The housekeeper represents the typical working class which has been struggling to make ends meet in urban areas, after migrating from rural areas. She is more traditional and conventional, responsible and obedient. Many viewers have asked me where they can get such a housekeeper. [laughs] There are people who say that the son has left the father in safe hands.

Cinema has always used tropes of madness and memory throughout its history. In this case, there is a psychological medical condition of dementia. When we speak of a degenerating memory, we are thinking of an absence of a conscious narrativized memory. However, when we speak of memory, it is never a linear narrative. It is some parts fiction and some parts record, called upon by different physiological or situational triggers. So, taking the idea of memory and bringing it to the father who is still wise and curiously rational even in his irrationality, you are creating a grounded trope out of dementia, unlike the usually preferred literariness of madness. The degenerating memory of the father turns the past into a haunting specter for the present where the film is firmly located. Memory almost acts like an energy or a force, which when unrestrained by dementia, it touches and disrupts everyone around the father — from the son to the other members. Could you comment on the many aspects of memory that develop — from how we conceive of it, to the way medicine thinks of it – and how it is played out in the narrative?

Actually, I feel that the subject of memory is so vast, it is less than a drop in the ocean in this film. What is interesting is the irrationality. Whenever we lose our memory, we try to reconstruct it in some way or another. There is an instance in the film where he quotes a poem and forgets it halfway. Then he reconstructs it using a very modern couplet which even the non-literary housekeeper realizes is amiss. There are some peculiarities about losing memory which we can write volumes about, but the main aspect here is the inconsistency it creates. This inconsistency is one of the prime forces which govern the passage of time for this story. That is why I stuck to the present with no flashbacks, the prime objective being that the film is entirely about the past, so my narration within the film should be restricted to the present.

Here, since the immediate memory is partially erased or is haphazard, I felt that memory is something which could be explored in different ways. We have taken one small aspect of its inconsistent nature but it’s a huge field to be dealt with in a myriad of ways. This is a subject which has got some very interesting scope for exploration, and we took a small bit of it. Still, I don’t think the intricacies of losing memory is very much there in the film because it would lose its spontaneity. People often ask me about the choice of a Gladstone reference over Tagore or other hallowed figures. I counter that when a person is losing his grip on memory, these words of wisdom come without any rhyme or reason. The only connecting bit is that the father is disgusted with his environment, reflected through the newspaper and the TV.

What I have found is that when people get old (like with my father) they reject quick transformation of images. Since, television has now become a rapid change of images, most old people disregard them. When my father was in his second stage of dementia, he enjoyed movies of a classical nature. I showed him Solaris (2002), and he was glued to the screen. He rejected flashy images. Another aspect is that whenever something strikes memory like a shock that disintegrates everything, then there is a shift in the perception of memory. For examples, when the father in the film is told that Mayurakshi is dead.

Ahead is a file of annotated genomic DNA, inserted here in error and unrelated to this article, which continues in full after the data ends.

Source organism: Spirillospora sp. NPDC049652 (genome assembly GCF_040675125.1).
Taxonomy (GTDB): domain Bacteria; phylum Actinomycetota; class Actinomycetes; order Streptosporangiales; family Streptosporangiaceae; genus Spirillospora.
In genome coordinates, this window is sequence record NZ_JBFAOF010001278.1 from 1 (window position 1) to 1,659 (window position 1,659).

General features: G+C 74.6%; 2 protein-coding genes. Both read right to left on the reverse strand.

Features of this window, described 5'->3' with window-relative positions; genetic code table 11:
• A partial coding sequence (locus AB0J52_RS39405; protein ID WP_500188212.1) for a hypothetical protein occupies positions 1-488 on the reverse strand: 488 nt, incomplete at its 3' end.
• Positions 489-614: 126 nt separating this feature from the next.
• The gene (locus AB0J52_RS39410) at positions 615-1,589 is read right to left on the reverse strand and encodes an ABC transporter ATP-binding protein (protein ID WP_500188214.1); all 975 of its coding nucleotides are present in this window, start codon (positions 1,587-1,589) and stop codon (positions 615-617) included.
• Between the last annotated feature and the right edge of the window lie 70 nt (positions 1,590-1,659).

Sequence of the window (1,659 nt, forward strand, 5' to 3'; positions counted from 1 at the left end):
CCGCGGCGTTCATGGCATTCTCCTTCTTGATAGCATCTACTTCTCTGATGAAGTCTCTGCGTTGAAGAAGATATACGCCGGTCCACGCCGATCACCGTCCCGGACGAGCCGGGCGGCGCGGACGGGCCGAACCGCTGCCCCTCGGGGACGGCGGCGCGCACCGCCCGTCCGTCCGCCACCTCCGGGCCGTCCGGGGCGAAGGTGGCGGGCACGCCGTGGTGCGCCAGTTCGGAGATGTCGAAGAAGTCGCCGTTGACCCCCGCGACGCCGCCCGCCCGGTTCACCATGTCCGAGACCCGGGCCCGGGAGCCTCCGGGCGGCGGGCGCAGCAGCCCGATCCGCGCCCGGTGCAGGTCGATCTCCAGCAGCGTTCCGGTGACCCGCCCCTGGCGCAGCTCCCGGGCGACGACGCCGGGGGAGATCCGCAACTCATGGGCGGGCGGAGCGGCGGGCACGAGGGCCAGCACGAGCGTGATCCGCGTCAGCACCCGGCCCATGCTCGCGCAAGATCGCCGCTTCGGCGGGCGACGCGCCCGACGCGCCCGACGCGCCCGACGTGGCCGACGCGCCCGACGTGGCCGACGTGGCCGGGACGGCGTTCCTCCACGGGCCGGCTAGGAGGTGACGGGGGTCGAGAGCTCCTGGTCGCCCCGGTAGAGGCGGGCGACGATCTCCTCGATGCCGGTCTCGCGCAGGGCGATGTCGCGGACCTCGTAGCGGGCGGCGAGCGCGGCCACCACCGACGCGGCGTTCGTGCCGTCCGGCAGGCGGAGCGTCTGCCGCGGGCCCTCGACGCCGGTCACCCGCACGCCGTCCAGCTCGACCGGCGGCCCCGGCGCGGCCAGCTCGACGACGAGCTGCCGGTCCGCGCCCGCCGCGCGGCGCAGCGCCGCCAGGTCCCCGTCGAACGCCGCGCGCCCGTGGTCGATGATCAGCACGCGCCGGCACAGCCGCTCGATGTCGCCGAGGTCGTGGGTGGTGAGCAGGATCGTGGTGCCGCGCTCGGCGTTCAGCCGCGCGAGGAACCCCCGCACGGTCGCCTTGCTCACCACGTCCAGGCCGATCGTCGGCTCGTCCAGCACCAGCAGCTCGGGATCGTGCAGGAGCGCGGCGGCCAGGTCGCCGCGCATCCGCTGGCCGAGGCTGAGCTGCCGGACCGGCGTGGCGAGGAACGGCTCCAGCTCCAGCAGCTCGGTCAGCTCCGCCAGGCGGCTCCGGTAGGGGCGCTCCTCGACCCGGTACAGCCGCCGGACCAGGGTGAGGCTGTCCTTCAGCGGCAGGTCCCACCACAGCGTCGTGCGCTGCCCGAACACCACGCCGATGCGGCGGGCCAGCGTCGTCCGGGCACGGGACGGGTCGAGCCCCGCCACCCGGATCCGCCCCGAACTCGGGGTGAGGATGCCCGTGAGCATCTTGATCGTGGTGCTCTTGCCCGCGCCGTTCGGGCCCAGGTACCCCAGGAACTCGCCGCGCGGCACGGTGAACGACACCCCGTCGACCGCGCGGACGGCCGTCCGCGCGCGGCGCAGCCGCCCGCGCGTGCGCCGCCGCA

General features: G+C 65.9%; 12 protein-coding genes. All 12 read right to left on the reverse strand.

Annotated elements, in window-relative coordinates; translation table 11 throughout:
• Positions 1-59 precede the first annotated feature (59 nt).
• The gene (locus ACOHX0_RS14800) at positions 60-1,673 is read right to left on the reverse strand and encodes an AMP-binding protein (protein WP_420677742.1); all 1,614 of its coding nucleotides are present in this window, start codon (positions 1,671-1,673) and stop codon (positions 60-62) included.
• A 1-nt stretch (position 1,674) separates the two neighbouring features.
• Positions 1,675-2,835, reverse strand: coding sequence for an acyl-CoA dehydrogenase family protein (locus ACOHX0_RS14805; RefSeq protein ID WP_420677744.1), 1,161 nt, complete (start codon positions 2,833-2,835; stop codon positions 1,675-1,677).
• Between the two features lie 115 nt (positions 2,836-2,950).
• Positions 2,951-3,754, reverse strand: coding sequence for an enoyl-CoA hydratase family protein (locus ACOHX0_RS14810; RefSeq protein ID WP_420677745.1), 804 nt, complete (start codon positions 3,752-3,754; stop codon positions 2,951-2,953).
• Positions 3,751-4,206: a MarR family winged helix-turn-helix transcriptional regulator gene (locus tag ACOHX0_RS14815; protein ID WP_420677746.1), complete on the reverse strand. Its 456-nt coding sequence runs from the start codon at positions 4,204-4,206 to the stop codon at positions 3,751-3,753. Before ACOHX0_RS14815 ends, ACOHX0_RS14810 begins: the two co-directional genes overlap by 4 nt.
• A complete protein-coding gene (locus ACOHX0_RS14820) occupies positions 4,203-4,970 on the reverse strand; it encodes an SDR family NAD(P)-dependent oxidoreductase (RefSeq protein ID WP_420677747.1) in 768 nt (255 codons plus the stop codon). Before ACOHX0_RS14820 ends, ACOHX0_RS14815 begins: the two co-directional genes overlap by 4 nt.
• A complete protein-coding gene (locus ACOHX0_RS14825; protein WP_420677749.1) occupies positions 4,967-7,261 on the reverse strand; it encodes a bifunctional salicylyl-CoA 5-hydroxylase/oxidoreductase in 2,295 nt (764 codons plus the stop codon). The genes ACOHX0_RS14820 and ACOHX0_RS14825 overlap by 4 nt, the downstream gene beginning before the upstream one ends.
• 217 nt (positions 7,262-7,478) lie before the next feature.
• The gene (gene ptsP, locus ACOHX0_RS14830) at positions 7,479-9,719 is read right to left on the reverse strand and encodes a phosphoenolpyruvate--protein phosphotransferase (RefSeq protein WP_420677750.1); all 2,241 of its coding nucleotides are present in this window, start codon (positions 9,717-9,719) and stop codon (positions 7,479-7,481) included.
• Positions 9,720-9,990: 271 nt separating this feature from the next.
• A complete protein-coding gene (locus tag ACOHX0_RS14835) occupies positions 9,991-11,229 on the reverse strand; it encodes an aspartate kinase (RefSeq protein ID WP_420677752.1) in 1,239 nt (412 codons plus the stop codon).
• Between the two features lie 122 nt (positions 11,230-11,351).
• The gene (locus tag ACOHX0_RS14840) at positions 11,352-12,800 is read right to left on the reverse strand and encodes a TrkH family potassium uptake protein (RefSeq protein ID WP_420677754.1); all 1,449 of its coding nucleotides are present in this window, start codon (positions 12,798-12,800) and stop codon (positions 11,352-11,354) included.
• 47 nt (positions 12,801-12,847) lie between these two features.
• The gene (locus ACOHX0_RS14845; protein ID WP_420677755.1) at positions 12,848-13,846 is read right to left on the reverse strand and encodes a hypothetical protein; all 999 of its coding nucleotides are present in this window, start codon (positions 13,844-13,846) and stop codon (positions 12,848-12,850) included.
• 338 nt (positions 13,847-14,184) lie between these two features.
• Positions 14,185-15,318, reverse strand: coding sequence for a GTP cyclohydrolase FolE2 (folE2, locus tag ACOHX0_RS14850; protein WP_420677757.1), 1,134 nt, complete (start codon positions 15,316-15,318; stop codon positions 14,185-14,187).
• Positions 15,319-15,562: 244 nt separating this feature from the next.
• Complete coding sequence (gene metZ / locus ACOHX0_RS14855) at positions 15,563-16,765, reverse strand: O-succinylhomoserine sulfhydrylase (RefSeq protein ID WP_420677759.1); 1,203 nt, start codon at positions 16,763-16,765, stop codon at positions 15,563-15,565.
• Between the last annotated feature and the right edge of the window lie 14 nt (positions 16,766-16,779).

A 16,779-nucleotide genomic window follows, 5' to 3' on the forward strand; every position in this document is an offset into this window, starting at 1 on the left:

Moving from these philosophical ideas to your aesthetics, how do you manoeuver yourself when you come up with ideas, since you’ve worked as an editor, writer and director across telefilms, feature films and other formats?

I think you need to put yourself into every department of filmmaking. It happens more easily in documentaries than fiction because the latter has people (cinematographers, colourists) you can entrust certain duties to and keep yourself relatively detached. I try to maintain the close-knit involvement of the director of documentaries in my feature films as well. Probably owing to the fact that I do not have a very structured script with me when I go on a shoot.
When you are devising a scene, while writing you have certain visual ideas. With actual actors and locations, you get more concrete and focused ideas on which you can play out the technicalities and other departments. These things come up on the set. There you have to put in all your multiple selves as a cinema practitioner. You have to achieve your sequences through the eyes of an editor and a cinematographer. Except music, which doesn’t come in the moment to me. That is usually a post-shoot evaluation. I think that is how the form of my films are.

Could you comment on how the camera places itself in these quite unsuspecting corners in your films? It occupies a non-intrusive space even when it steps forward for intimate closeups. Then comes that one moment of the father looking directly at it, and the way you build up the extended metaphor of the window across three objects. It is something I have noticed in quite a few Bengali films recently.

There is an unobtrusive angle to it. It is to make it as if it is being seen by somebody. It is intimate at times, but not too intimate to dictate the audience. I find it jarring to thrust statements on the audience. I would love to work on something more immersive where the camera takes a more subjective but also an objective look. I haven’t tried that yet as all of my films follow this non-intrusive aesthetic. I mostly try to posit the camera as a chronicler of events while giving statements at times.

This particular shot you speak of is quite shocking and the interesting point is that Soumitra Chatterjee asked me about the conviction behind it. He said that I was inviting criticism [laughs]. I was willing to take the risk and it was quite worth it. Ultimately, this sort of deliberate shock within the fabric of the film, I think is also important.

I would love to make a film which stays detached all the time and for one shot it gets extremely immersive and intimate. That, I think is an important play with the form and quite fun.

Finally, what’s next?

Well, I haven’t decided yet. But something very different where I can break away from what I have done so far. There are certain issues where you can play with the form in very interesting and weird ways. So, I am looking into that possibility.

Related topics

Habitat Film Festival